Several mutants of the silkworm Bombyx mori show body color variation at the larval and adult stages. The Wild wing spot (Ws) mutant exhibits a phenotype in which the moth has a spot on the apex of the forewing. In this study, we investigated this trait to elucidate the molecular mechanism underlying the color pattern. Microscopy of the black spot of Ws mutants showed that the pigment emerges in the scales of the wing, and accumulation of the pigment becomes strong just before eclosion. We next examined the relationship between the black spot of the Ws mutant and melanin. The spectrophotometry using alkaline extracts from the black spot in the wing showed the highest absorption intensity at 405nm, which is the absorbance wavelength of melanin. Moreover, inhibition assays for enzymes implicated in melanin synthesis using 3-iodo-l-tyrosine (a tyrosine hydroxylase inhibitor) and L-α-methyl-DOPA (a dopa decarboxylase inhibitor) revealed that treatment with each inhibitor disrupted the pigmentation of the wing of the Ws mutant. On the basis of these results, we analyzed the expression pattern of five genes involved in melanin formation, and found that the expression levels of yellow and laccase2 were increased just before pigmentation, whereas those of DDC, tan, and TH were increased when the apex of the wing turned black. These results showed that melanin pigmentation gives rise to the black spot on the wing. PMID:27405010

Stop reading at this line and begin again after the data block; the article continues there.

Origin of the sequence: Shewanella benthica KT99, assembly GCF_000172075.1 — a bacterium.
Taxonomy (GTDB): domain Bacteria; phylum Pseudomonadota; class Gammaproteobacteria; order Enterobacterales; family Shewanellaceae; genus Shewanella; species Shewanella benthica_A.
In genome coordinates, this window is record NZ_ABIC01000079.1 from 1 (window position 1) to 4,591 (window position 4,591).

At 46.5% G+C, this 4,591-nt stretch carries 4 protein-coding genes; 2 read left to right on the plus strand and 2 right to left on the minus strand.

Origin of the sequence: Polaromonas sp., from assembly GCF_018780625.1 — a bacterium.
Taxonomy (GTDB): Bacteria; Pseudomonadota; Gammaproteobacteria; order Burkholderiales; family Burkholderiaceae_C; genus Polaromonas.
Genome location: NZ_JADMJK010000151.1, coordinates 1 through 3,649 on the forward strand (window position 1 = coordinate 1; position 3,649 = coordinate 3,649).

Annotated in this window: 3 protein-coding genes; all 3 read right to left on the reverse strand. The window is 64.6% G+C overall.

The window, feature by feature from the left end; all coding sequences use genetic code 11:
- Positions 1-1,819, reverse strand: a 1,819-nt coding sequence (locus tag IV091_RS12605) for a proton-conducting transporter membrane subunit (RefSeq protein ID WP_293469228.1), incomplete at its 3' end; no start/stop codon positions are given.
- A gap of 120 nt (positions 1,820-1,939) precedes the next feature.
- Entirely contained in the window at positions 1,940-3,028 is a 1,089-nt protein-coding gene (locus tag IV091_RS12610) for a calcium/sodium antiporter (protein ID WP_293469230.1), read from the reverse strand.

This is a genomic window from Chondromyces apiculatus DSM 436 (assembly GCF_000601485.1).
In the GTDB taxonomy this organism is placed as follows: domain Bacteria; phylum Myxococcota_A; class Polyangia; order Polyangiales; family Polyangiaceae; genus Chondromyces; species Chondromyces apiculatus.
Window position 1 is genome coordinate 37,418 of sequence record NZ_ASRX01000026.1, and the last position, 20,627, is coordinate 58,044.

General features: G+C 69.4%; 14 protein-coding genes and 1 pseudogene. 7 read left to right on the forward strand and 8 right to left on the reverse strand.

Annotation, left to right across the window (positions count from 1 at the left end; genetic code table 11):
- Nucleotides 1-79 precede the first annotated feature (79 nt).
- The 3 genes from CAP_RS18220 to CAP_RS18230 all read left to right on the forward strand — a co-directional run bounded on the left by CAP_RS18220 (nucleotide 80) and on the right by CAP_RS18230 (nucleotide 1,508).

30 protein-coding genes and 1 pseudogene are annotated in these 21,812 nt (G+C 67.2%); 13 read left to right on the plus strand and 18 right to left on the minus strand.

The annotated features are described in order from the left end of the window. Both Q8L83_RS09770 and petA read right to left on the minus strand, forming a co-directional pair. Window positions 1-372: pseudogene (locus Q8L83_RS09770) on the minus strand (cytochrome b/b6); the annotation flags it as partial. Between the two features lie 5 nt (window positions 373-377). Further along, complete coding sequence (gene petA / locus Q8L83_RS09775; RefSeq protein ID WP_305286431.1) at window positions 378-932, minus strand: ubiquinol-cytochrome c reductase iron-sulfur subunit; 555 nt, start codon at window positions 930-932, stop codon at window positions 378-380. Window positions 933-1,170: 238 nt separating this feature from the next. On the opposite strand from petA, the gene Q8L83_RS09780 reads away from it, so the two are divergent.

13. Microneedling dilates the follicular infundibulum and increases transfollicular absorption of liposomal sepia melanin.

    PubMed

    Serrano, Gabriel; Almudéver, Patricia; Serrano, Juan M; Cortijo, Julio; Faus, Carmen; Reyes, Magda; Expósito, Inmaculada; Torrens, Ana; Millán, Fernando

    2015-01-01